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To be or not to be – support Al Upton

March 18th, 2008 by Graham Attwell

This story is all over the net and I can’t resist wading in.

From Wikinews: “South Australian primary school teacher Al Upton was ordered to shut down an educational blogging initiative last week following a directive from the South Australian Department of Education. Al Upton is internationally recognised for his educational blogging efforts over the past 5 years, but his recent project known as The Minilegends has attracted concerns from parents generally relating to interactions between children and adults online..”

This case raises big issues and it is good that the educational technology community has reacted so strongly.

What is notable about the Minilegends project was the care Al had gone to in tecahing students about not only internet safety but how to develop their own digital identity and presence and the issues around that. He had also informed parents in advance about the aims of the project and had obtained parental permission for the children to take part.

The reasons for the close down notice appear to revolve around two issues and both warrant further discussion. The first is that the children used real photos of themselves rather than avatars. Al’s view is that students benefit from seeing their own images. If students – of whatever age – are going to develop an authentic on-line presence then pictures play a big part in this. And pictures are a representation of ourselves. Witness the many ridiculous photographs people use on Facebook or the student prank videos on YouTube. Are these a real image of who they are? What pictures we choose to use is a message we are saying about ourselves. Is it possible to set an age when it is safe ot use a real photograph to represent ourselves? Clearly not. The key issue is that developing and managing our digital identity is seen as pat of learning in just the same way as developing other social skills. Of course this raises issues about safety. But so does just about any other learning activity. Sue Waters links to a Review of the February/March issue of the journal American Psychologist and titled, “Online ‘Predators’ and Their Victims: Myths, Realities and Implications for Prevention. Definitely worth a read, she says, because it highlights many of the concerns are myths and that “there is no doubt that Internet predators are real, and do pose a threat. But the real danger is the public’s deeply flawed understanding of the problem.”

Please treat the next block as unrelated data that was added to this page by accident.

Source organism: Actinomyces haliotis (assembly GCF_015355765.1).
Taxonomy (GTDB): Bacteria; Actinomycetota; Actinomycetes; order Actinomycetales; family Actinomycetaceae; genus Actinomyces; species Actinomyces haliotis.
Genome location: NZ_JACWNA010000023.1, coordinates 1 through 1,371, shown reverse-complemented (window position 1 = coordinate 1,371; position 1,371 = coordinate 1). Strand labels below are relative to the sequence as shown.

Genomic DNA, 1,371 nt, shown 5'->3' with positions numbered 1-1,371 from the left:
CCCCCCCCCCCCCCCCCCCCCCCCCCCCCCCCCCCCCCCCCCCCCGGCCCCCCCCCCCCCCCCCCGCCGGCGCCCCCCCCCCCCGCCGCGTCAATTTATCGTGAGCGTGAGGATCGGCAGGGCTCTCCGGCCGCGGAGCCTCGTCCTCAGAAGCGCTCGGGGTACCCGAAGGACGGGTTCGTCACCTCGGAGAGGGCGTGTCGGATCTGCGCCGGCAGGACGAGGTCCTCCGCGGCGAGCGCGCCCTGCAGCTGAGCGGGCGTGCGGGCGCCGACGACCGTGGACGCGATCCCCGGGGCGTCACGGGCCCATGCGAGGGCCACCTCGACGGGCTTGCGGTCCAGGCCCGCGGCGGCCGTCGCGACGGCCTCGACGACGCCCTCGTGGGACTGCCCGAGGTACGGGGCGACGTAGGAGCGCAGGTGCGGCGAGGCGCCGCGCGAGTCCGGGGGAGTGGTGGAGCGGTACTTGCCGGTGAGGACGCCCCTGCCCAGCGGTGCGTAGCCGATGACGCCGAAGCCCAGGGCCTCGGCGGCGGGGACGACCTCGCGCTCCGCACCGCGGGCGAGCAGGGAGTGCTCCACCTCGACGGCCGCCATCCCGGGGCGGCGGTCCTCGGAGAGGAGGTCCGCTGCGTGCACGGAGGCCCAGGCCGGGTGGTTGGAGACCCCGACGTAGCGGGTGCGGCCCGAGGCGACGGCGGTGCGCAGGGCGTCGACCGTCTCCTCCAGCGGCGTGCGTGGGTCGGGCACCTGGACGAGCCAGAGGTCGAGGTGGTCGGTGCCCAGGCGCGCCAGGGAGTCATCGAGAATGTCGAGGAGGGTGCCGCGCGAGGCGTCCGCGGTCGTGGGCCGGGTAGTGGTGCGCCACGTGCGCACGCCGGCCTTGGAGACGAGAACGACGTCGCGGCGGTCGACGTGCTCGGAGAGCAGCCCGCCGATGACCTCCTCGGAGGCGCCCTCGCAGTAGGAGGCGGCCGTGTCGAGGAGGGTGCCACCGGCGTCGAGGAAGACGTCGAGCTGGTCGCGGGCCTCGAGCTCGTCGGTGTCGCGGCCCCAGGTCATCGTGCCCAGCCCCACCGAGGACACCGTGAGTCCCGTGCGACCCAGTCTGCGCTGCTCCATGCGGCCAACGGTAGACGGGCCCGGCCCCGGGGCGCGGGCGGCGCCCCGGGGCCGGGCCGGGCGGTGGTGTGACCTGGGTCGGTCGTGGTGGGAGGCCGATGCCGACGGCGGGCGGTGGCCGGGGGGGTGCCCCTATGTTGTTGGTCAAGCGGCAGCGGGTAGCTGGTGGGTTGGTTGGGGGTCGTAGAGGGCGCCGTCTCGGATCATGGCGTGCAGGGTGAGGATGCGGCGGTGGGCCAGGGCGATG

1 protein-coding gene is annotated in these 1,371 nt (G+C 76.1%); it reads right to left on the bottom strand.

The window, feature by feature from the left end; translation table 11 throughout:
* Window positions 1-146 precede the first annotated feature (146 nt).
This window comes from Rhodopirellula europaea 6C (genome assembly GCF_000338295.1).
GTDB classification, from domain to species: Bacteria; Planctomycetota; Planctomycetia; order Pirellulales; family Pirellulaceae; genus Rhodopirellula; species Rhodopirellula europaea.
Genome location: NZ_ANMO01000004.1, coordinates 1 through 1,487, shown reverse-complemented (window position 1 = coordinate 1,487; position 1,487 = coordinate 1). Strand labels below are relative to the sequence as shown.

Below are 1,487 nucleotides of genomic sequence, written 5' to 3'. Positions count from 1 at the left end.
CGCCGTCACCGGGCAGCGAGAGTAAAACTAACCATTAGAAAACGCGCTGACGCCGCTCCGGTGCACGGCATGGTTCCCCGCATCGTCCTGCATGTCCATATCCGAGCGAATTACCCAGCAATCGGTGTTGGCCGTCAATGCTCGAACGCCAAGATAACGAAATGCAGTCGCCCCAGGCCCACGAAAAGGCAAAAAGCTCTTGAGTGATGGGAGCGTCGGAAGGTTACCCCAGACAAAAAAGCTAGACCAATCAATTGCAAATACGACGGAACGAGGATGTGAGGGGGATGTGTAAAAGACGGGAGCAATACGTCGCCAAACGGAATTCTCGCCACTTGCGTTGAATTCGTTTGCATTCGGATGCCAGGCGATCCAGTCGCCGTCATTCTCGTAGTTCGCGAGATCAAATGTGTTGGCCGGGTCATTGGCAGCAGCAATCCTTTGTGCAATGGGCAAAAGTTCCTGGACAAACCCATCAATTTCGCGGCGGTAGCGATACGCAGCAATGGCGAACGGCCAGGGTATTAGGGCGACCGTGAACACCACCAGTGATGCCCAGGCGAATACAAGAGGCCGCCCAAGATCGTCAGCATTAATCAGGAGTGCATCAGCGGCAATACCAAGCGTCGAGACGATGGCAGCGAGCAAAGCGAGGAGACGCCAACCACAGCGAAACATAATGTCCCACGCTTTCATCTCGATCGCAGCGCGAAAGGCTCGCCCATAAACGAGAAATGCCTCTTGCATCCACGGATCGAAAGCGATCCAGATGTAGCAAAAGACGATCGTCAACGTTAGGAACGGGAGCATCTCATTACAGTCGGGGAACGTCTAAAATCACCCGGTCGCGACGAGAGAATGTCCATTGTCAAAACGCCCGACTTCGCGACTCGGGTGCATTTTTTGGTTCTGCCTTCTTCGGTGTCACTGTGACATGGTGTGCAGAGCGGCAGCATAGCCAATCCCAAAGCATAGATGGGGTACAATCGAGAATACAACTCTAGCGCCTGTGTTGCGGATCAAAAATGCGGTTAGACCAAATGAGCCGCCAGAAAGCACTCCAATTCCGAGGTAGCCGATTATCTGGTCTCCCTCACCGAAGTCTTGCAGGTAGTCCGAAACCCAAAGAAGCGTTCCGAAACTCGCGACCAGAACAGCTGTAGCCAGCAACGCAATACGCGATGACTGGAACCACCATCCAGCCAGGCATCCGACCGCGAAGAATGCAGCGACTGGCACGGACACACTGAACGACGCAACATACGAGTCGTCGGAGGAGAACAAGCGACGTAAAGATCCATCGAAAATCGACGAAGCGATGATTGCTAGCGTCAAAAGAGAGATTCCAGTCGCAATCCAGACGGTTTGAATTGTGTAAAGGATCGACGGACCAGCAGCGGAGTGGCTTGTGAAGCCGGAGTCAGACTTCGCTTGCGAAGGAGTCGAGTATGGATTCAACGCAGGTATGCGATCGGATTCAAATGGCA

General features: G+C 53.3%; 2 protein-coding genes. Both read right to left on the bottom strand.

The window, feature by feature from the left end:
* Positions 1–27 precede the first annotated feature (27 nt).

The second issue is the use of adult mentors to support students. I really don’t know what to say. We have daily interactions between adults and children. What seems to be sparking the panic here is because the interaction is on-line. There is a real danger to saying that whilst children can talk with adults face to face they cannot do so digitally.

If one good thing comes out of this it may be that we will get an open debate about the use of the internet for communication and learning. How have we got to the absurd situation that Bebo, Facebook and the burgeoning Disney sites are seen as OK for kids, whilst a well thought through educational project is closed down?

One Response to “To be or not to be – support Al Upton”

  1. Exactly my point!
    It becomes even more ridiculous when the adults invited to take part in the interaction were Al’s teacher colleagues…
    Sometimes I wonder…what is wrong with people???????!

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